We’re going to see great things happen’

Published August 11, 2009

National Indigenous Anglican Bishop Mark MacDonald leads the singing of hymns at the 6th Indigenous Sacred Circle in Port Elgin, Ont.

Port Elgin, Ont.
National Indigenous Anglican Bishop Mark MacDonald has expressed optimism that self-determination for native Anglicans will allow the church to thrive in indigenous communities across Canada.

“Today we’re in a very different place and today is a day of opportunity,” Bishop MacDonald told First Nations, Metis and Inuit Anglicans gathered at the 6th Indigenous Sacred Circle here.

While some might predict the collapse of the church in indigenous communities across Canada, said Bishop MacDonald, “I would like to predict that we’re going to see great things happen.”

History has shown that the greatest revival of the church in other parts of the world took place when missionaries left and native congregations took up the responsibilities of being church, Bishop MacDonald said in his keynote speech. He noted that American and European missionaries predicted the “total collapse” of churches in Asia and Africa when they left in the 70s due to lack of funds. What took place instead, he said, was “the greatest revival and greatest turning to Christ in any period since the time of the apostles.”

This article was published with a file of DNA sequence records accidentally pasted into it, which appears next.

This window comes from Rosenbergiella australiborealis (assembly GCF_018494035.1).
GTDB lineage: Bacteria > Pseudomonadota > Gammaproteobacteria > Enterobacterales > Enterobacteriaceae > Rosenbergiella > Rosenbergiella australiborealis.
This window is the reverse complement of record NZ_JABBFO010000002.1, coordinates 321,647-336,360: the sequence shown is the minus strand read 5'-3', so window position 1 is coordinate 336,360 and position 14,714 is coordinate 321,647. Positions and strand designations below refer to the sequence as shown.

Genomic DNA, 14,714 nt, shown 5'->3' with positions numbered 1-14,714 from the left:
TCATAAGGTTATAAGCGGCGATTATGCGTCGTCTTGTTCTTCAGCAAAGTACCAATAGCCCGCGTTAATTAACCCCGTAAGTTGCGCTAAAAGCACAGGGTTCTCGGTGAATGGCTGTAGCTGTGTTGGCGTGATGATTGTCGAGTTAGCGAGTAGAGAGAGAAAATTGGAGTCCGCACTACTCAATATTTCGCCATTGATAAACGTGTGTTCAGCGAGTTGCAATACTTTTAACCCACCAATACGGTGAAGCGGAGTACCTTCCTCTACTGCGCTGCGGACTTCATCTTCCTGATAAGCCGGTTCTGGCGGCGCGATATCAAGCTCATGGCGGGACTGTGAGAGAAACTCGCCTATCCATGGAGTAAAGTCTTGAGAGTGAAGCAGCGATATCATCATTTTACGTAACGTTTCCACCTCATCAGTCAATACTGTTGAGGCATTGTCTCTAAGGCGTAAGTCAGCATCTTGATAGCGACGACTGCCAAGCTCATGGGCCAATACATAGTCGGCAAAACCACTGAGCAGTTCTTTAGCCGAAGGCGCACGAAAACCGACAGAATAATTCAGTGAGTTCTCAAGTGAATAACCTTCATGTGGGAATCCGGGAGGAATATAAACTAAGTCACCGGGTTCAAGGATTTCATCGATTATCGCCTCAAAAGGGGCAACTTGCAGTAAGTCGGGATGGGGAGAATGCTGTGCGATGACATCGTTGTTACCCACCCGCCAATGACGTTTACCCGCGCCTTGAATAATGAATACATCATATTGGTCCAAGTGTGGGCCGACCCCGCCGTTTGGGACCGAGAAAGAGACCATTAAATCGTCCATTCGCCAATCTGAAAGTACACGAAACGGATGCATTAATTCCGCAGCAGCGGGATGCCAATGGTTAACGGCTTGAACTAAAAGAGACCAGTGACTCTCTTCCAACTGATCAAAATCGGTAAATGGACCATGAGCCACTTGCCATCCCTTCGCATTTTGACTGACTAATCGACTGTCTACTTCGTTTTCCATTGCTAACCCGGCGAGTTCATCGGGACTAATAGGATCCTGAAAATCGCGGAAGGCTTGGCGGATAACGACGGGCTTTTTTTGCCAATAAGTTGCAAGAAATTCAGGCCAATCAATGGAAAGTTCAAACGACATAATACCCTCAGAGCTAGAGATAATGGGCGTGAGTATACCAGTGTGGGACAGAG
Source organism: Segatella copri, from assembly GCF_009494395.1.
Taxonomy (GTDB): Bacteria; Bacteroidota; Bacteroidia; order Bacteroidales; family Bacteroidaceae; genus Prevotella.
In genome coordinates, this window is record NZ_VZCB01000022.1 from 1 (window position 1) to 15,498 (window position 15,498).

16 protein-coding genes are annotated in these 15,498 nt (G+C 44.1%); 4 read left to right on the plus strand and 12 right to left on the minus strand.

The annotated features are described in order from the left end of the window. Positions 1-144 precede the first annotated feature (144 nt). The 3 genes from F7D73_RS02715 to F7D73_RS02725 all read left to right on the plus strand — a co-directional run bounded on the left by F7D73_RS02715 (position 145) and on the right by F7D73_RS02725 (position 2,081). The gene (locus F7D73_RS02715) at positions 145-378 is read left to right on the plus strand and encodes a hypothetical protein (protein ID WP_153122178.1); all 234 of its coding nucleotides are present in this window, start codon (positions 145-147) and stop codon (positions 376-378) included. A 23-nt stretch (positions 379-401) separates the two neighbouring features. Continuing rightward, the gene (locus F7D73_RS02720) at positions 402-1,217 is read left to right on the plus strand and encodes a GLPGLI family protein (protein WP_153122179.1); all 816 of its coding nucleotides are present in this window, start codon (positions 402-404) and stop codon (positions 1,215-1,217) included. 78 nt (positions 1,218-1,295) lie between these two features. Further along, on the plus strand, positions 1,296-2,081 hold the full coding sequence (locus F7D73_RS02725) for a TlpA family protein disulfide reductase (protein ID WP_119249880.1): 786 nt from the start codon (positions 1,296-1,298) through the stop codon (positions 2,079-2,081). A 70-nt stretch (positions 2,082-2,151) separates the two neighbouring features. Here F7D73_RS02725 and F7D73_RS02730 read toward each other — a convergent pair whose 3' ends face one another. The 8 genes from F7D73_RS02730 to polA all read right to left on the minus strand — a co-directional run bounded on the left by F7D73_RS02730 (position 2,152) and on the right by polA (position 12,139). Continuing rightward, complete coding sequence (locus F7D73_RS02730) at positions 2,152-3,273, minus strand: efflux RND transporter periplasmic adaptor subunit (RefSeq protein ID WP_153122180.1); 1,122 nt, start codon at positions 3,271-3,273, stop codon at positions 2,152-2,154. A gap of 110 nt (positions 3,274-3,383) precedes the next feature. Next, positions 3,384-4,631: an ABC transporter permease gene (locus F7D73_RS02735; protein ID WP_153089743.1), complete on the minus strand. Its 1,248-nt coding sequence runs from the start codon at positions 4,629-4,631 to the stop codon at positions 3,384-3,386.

Today he said, he has started to see “growth in many, many communities. We’re starting to see dozens and dozens of people confirmed and baptized in communities.”

Bishop MacDonald said plans in the Indigenous Covenant on self-determination for aboriginal Anglicans, will soon come to fruition. The covenant had been put on the back burner while the experiences of former students in Indian residential schools, some of them run by Anglicans, took center stage in the decade after the signing of the covenant in 1994.

Bishop MacDonald, who became the first national indigenous Anglican bishop in 2007, related his own personal story of hardship.

“I know that you see a bishop you think well, he came out of the womb praying,” he said, drawing laughter from the delegates. “My story didn’t go like that. To tell you the truth if I hadn’t screwed up my life so bad I wouldn’t be here … only God could save me.” Today, he added, his family still refers to him as the “black sheep,” but for a different reason – he’s the only one who goes to church.

“As I look back on my life … I realize now that God was preparing me from the moment I was born. All my history, all that went into making who I am today. As I look to the decision I made to follow Christ in my life, everything that happened before that has turned into heaven.”

He added: “If can believe that for myself, why can’t I believe that for our indigenous people?”


  • Marites N. Sison

    Marites (Tess) Sison was editor of the Anglican Journal from August 2014 to July 2018, and senior staff writer from December 2003 to July 2014. An award-winning journalist, she has more that three decades of professional journalism experience in Canada and overseas. She has contributed to The Toronto Star and CBC Radio, and worked as a stringer for The New York Times.

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